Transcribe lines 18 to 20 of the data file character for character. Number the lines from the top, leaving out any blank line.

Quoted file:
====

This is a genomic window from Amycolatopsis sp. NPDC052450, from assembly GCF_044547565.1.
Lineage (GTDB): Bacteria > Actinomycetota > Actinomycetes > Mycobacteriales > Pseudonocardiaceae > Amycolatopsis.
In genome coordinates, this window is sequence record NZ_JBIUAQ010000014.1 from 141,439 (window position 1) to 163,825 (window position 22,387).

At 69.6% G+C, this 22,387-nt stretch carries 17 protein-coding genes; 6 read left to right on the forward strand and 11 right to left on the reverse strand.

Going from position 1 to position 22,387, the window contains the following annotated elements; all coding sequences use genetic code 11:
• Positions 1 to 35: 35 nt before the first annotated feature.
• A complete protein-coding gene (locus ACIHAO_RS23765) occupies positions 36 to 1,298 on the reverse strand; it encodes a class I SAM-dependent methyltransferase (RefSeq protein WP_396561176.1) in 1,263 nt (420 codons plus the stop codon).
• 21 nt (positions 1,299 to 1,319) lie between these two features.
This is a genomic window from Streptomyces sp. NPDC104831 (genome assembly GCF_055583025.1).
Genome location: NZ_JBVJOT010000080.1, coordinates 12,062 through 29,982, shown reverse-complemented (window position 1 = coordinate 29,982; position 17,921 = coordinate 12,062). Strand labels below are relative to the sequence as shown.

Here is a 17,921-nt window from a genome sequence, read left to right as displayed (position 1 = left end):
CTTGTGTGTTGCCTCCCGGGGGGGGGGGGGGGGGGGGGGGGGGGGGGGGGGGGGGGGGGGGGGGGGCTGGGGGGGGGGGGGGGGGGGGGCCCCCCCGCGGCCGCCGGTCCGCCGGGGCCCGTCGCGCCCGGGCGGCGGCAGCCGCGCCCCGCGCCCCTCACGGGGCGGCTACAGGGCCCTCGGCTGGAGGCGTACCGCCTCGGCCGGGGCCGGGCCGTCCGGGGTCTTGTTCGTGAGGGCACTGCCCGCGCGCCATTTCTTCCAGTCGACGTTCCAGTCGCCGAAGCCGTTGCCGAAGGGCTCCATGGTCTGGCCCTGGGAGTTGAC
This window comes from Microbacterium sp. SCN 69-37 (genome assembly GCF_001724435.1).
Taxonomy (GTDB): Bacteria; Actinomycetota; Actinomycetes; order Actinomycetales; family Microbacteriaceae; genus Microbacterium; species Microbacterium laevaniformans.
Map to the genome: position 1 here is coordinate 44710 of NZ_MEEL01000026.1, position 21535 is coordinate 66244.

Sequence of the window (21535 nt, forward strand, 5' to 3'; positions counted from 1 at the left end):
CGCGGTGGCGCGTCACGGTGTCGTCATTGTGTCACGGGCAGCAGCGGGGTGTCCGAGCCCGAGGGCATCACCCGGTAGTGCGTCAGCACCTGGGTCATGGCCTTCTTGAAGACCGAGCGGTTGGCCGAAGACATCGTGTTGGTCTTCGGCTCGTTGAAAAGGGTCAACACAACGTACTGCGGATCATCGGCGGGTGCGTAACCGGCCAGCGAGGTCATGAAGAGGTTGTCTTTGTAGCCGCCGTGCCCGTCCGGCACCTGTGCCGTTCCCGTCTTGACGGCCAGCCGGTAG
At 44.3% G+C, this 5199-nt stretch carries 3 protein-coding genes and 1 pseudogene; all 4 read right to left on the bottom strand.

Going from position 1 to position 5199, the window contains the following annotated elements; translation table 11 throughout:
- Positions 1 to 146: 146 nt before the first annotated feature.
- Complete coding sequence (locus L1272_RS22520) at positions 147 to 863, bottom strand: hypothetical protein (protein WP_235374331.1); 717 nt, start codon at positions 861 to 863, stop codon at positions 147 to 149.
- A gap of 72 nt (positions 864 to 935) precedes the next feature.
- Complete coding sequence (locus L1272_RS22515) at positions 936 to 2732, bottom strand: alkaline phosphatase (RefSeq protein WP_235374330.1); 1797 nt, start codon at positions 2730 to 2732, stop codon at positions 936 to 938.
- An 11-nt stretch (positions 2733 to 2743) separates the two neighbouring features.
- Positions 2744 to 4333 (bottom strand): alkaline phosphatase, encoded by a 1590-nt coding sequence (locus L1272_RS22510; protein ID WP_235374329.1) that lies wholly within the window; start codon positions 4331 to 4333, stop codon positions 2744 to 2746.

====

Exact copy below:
At 44.3% G+C, this 5199-nt stretch carries 3 protein-coding genes and 1 pseudogene; all 4 read right to left on the bottom strand.

Going from position 1 to position 5199, the window contains the following annotated elements; translation table 11 throughout:
- Positions 1 to 146: 146 nt before the first annotated feature.